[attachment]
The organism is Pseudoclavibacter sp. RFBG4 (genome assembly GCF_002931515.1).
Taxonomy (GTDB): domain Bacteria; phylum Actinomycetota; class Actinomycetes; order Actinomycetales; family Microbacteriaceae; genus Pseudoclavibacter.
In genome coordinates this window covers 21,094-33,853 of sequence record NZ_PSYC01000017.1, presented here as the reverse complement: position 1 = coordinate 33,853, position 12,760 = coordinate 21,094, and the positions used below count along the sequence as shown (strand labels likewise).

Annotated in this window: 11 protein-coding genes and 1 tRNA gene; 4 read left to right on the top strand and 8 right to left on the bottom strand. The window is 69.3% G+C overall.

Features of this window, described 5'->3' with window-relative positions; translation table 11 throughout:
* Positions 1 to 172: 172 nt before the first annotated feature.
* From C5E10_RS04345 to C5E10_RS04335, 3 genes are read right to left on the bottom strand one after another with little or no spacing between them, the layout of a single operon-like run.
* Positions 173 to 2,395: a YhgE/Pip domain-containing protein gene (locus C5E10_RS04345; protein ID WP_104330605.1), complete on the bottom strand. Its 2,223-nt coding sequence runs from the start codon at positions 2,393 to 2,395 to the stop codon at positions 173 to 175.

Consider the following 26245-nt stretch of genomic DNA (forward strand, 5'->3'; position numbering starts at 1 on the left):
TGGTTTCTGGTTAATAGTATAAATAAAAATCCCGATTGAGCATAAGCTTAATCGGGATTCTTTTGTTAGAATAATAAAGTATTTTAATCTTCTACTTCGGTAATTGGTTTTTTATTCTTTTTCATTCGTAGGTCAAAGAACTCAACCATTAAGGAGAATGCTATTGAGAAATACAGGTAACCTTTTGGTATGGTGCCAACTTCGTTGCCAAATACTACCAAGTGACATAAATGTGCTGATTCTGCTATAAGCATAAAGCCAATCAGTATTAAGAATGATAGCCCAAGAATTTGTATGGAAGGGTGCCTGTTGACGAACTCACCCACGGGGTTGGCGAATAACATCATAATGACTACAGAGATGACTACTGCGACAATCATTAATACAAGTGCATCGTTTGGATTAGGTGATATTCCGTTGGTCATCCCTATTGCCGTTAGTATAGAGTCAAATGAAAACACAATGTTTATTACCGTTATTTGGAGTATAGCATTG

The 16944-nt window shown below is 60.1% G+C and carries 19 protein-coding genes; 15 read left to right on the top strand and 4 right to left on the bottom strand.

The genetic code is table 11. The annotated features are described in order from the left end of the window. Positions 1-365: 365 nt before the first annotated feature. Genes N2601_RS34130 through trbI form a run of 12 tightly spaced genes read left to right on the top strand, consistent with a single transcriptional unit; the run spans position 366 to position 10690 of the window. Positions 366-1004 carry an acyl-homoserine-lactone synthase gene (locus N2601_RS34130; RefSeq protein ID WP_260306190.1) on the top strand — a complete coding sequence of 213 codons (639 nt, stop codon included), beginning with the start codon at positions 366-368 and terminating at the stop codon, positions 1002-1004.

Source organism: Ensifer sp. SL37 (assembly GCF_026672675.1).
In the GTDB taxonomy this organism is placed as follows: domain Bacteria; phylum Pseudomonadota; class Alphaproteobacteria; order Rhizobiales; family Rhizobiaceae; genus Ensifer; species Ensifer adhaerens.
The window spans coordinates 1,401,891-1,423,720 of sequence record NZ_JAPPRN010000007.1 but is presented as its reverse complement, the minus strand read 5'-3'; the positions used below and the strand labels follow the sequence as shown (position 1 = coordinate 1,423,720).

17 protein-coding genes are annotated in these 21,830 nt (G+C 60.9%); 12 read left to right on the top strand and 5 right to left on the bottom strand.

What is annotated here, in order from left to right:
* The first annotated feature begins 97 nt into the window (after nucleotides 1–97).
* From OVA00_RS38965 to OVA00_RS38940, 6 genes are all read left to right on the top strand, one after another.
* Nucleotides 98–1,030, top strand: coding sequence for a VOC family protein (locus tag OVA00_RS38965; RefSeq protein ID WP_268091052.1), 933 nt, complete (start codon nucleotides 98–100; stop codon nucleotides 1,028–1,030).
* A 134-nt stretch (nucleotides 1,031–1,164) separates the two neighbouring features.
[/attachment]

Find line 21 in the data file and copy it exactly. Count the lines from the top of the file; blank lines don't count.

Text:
* A 134-nt stretch (nucleotides 1,031–1,164) separates the two neighbouring features.